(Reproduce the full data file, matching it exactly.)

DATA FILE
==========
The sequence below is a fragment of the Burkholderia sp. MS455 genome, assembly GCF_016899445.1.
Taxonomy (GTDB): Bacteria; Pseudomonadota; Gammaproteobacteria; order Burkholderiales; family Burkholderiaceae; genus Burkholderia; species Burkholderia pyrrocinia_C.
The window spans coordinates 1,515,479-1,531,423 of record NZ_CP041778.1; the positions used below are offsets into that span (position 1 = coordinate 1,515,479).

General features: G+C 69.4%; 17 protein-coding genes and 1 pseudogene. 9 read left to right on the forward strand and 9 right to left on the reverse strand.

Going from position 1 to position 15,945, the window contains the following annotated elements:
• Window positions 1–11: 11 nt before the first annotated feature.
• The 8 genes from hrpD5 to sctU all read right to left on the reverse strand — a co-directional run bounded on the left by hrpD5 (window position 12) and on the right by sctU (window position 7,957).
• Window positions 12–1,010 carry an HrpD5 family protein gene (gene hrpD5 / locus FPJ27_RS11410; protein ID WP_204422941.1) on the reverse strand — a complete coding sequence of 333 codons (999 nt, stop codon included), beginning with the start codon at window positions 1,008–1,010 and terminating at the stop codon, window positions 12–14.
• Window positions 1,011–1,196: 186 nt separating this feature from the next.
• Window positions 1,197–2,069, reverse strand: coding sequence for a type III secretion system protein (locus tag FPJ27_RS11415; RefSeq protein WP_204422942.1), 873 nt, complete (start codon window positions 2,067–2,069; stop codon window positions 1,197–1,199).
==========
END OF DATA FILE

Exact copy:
The sequence below is a fragment of the Burkholderia sp. MS455 genome, assembly GCF_016899445.1.
Taxonomy (GTDB): Bacteria; Pseudomonadota; Gammaproteobacteria; order Burkholderiales; family Burkholderiaceae; genus Burkholderia; species Burkholderia pyrrocinia_C.
The window spans coordinates 1,515,479-1,531,423 of record NZ_CP041778.1; the positions used below are offsets into that span (position 1 = coordinate 1,515,479).

General features: G+C 69.4%; 17 protein-coding genes and 1 pseudogene. 9 read left to right on the forward strand and 9 right to left on the reverse strand.

Going from position 1 to position 15,945, the window contains the following annotated elements:
• Window positions 1–11: 11 nt before the first annotated feature.
• The 8 genes from hrpD5 to sctU all read right to left on the reverse strand — a co-directional run bounded on the left by hrpD5 (window position 12) and on the right by sctU (window position 7,957).
• Window positions 12–1,010 carry an HrpD5 family protein gene (gene hrpD5 / locus FPJ27_RS11410; protein ID WP_204422941.1) on the reverse strand — a complete coding sequence of 333 codons (999 nt, stop codon included), beginning with the start codon at window positions 1,008–1,010 and terminating at the stop codon, window positions 12–14.
• Window positions 1,011–1,196: 186 nt separating this feature from the next.
• Window positions 1,197–2,069, reverse strand: coding sequence for a type III secretion system protein (locus tag FPJ27_RS11415; RefSeq protein WP_204422942.1), 873 nt, complete (start codon window positions 2,067–2,069; stop codon window positions 1,197–1,199).